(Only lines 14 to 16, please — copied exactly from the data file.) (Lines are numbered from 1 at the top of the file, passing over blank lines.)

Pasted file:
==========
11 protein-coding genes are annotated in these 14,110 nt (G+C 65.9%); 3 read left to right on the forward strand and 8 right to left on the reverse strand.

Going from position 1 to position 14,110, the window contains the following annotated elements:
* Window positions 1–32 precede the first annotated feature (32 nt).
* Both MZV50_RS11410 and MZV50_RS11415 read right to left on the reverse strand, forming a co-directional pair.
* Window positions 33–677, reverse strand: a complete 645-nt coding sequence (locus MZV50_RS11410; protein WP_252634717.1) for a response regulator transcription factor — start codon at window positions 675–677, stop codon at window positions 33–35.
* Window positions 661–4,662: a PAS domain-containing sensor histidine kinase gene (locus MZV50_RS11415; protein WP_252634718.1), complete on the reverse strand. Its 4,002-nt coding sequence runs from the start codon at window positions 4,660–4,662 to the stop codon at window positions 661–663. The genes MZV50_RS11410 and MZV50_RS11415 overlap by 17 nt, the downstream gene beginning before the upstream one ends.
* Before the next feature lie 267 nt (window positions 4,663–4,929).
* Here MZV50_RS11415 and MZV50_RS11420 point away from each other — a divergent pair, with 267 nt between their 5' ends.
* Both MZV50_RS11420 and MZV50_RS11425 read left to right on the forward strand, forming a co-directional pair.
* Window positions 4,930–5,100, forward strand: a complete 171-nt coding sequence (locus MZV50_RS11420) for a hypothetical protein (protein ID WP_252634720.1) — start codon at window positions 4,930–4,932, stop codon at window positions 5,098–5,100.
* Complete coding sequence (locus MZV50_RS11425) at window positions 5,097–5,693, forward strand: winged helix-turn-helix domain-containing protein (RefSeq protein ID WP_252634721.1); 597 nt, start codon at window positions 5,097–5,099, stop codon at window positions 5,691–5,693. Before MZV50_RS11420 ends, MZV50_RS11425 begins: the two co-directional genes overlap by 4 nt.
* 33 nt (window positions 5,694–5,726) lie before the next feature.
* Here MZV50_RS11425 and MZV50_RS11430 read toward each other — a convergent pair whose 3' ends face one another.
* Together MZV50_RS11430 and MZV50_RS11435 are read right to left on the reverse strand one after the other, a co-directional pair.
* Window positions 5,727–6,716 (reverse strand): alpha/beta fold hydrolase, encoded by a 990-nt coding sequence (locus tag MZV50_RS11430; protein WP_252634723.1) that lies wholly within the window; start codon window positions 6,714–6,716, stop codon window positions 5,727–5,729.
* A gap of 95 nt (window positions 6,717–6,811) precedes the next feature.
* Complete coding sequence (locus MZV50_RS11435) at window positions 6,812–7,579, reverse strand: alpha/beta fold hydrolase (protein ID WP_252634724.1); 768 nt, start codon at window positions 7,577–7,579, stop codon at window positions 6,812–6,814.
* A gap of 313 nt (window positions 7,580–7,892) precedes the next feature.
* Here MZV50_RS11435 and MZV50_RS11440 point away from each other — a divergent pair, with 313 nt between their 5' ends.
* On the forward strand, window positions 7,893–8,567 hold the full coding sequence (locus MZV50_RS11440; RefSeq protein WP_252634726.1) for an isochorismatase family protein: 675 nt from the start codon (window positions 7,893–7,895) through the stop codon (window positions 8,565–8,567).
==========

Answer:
* Together MZV50_RS11430 and MZV50_RS11435 are read right to left on the reverse strand one after the other, a co-directional pair.
* Window positions 5,727–6,716 (reverse strand): alpha/beta fold hydrolase, encoded by a 990-nt coding sequence (locus tag MZV50_RS11430; protein WP_252634723.1) that lies wholly within the window; start codon window positions 6,714–6,716, stop codon window positions 5,727–5,729.
* A gap of 95 nt (window positions 6,717–6,811) precedes the next feature.